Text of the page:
What I want to be doing: fighting a series of increasingly tense, increasingly difficult showdowns for exponential rewards. What I am doing: mindlessly wading through hundreds of meaningless duels against the same opponents to slowly build my rank and collection.
So I started deliberately failing the monthly exam to collect 8,000 in pity cash from the instructor, a buxom redhead (but aren’t they all?) named Fonda Fontaine. If you fail the exam, she challenges you to a duel and, if you win, she gives you as much money as you have life left. She’s easy enough to beat, so you’ll often end in the same shape you start: with 8,000 life points. Then I thought, why not really make some money? And I constructed the following deck:
3 Magician of Faith 3 Penguin Soldier 3 Hane Hane Witch of the Black Forest 3 Skull-Mark Ladybug 3 Wall of Illusion Cyber Jar 3 Kelbek Fiber Jar 3 Newdoria 3 Guardian Statue 2 Guardian Sphinx Swords of Revealing Light 3 The Shallow Grave 3 Spring of Rebirth 3 Rain of Mercy Reversal of Graves 3 Solemn Wishes
Where the aim of most decks is to quickly and consistently reduce the opponent’s life to zero, this one is designed to stall for as long as possible while racking up ridiculous life totals. It’s held together by a linchpin called Fiber Jar, which allows the duel to go on far longer than it normally would. Every turn, you have to draw a card, and if there are no cards left in your deck, you lose; Fiber Jar causes both players to gather up all their cards, shuffle them together, and start again from scratch: decks replenished but life points — crucially — untouched.
To recount one memorable duel:
For the first sixty turns or so, it was business as usual. I was holding both Fiber Jar and Reversal of Graves, waiting to use them until our decks got low enough. I had worked my way up to about 80,000 life points when Fonda played Dark Hole (destroy all monsters) — which was fine, no problem, I can rebuild — and then Card Destruction (both players discard their hands and draw new ones), leaving me without a reset button and only seven turns (as measured by cards left in my deck) to finish the duel. I didn’t even have any monsters to start attacking with.
And anyway I first had to deal with a game’s worth of traps on her side of the field: Negate Attack, one turn, and Mirror Force the next. I started out using Shallow Grave to help set Guardian Sphinx. Next I summoned Newdoria to test the waters; he eventually fell to Mirror Force. Meanwhile I kept flipping back her defenders with Guardian Sphinx, which wasn’t always possible because sometimes she’d launch an attack of her own and turn him face up. Just when I had cleared her traps and was readying him to attack, she summoned a Harpie Lady (neutralize a combatant for two turns), who not only shut down my Sphinx but meant that I would have to use up another of my turns and immobilize another of my monsters just to get past it. Kelbek was the only one strong enough, so I brought him out and attacked. But she still had several thousand life points, and I was running out of monsters. I finally had to summon Witch of the Black Forest, which was potentially disastrous. If Fonda attacked and killed it, I’d have to thin my deck further and thereby miss out on a turn. Instead, when I had one card left in the deck, she killed Wall of Illusion, and the next turn — having drawn my last card — my Sphinx came back on-line and, together with the Witch and the Penguin Soldier I’d drawn, attacked for just enough to kill her.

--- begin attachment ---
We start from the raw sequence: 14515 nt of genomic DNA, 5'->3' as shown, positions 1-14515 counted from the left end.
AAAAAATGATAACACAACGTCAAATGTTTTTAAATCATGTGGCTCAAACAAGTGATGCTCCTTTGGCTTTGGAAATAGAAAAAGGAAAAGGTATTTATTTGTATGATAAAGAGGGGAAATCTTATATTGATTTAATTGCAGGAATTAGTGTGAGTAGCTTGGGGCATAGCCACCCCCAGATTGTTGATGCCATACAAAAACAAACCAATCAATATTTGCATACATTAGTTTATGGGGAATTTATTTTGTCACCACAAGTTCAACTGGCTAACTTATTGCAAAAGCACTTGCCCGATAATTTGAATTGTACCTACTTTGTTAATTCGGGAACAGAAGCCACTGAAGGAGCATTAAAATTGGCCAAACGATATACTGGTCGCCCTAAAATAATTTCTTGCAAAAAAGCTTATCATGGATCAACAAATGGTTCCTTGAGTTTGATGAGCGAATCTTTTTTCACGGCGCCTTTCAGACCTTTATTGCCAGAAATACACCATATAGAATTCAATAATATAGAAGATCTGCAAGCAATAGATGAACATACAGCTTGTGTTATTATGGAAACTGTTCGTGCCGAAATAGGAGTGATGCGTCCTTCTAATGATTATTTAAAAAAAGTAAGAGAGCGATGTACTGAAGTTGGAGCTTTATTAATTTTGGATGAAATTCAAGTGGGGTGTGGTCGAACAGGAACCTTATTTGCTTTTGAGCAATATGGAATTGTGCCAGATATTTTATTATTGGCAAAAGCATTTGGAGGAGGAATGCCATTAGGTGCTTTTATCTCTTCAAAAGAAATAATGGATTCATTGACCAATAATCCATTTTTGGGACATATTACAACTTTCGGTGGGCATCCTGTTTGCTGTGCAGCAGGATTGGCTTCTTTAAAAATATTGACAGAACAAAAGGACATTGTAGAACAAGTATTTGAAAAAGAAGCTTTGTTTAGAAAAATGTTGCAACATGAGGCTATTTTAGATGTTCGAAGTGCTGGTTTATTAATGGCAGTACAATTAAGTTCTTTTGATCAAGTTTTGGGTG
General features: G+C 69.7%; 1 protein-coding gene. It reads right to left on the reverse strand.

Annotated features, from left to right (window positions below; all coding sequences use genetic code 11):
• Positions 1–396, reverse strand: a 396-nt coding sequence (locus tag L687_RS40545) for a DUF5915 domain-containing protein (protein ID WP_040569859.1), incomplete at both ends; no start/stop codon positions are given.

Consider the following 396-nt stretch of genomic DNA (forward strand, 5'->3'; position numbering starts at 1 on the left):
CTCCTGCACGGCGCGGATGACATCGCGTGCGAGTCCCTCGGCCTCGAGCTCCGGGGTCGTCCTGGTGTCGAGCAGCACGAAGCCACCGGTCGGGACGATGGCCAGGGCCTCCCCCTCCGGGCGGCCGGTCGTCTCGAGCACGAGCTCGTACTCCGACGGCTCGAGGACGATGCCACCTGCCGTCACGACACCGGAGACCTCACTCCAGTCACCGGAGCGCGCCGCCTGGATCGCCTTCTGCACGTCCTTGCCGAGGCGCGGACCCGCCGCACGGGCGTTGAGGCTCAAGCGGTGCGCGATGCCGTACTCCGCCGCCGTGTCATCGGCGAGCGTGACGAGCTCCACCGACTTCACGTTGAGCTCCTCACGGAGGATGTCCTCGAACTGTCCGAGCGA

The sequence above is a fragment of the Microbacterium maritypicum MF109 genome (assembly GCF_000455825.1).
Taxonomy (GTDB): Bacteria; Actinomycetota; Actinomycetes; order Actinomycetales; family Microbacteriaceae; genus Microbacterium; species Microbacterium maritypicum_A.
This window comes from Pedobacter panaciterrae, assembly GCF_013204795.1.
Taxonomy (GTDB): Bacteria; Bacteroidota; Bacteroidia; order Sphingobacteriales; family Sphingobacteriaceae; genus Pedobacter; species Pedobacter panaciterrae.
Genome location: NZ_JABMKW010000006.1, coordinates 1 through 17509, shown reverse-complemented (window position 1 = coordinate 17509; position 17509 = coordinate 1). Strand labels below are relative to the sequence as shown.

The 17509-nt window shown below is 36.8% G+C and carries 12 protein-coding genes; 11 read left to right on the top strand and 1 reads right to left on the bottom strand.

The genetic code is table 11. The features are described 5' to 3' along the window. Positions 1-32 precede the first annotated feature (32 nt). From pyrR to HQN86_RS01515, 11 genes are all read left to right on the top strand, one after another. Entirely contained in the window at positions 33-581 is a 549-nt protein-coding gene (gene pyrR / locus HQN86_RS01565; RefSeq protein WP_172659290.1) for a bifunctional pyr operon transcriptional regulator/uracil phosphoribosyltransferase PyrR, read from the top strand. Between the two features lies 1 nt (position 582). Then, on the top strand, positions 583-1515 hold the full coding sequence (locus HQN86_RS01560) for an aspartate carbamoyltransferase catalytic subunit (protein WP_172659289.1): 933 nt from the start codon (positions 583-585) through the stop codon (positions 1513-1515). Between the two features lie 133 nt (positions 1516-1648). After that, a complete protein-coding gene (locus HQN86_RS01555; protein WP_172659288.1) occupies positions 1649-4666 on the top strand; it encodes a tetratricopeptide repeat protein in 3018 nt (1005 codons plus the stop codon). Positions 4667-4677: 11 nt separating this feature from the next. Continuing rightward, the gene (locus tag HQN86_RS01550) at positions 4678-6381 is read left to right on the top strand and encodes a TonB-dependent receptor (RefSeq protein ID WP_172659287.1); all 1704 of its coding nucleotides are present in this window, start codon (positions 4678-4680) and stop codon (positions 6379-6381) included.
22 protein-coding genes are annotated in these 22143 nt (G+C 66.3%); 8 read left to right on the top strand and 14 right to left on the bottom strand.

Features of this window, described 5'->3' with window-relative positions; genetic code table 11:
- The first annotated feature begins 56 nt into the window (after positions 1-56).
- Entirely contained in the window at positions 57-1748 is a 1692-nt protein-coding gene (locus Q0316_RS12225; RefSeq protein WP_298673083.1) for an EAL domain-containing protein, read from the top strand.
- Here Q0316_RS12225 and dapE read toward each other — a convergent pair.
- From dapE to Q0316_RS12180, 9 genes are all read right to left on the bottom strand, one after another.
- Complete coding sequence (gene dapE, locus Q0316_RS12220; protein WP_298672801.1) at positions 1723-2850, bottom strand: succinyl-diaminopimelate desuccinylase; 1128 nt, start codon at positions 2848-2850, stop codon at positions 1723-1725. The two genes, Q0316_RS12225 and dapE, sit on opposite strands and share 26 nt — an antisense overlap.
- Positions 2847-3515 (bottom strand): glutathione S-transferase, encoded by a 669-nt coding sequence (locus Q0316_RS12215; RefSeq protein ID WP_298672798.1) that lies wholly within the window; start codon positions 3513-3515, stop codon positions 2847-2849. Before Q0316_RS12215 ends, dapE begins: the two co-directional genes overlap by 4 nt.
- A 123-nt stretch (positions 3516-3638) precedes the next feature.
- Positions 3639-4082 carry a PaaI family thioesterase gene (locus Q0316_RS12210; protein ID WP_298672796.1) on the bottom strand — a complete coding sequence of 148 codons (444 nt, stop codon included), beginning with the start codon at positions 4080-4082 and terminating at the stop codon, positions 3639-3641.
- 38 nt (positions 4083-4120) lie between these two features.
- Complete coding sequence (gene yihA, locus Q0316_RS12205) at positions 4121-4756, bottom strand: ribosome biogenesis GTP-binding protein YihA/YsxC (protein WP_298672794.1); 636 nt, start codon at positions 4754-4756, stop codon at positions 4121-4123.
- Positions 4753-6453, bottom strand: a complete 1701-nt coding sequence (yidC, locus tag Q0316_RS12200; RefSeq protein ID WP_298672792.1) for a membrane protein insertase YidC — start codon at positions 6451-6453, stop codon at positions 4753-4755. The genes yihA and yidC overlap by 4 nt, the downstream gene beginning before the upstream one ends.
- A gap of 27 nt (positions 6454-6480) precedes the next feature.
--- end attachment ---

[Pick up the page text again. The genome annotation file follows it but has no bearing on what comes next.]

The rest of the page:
Played as intended, the game has its moments; it will give you plenty of close matches. Just never quite with this much at stake.
The Academy periodically restricts some of the most powerful cards, on a more or less random schedule, to keep you from relying on any particular secret weapon. Sure enough, the banned list eventually changed, Fiber Jar was pulled, and my life-gaining deck was no longer viable. Over the months it helped me to become a millionaire, a true tycoon.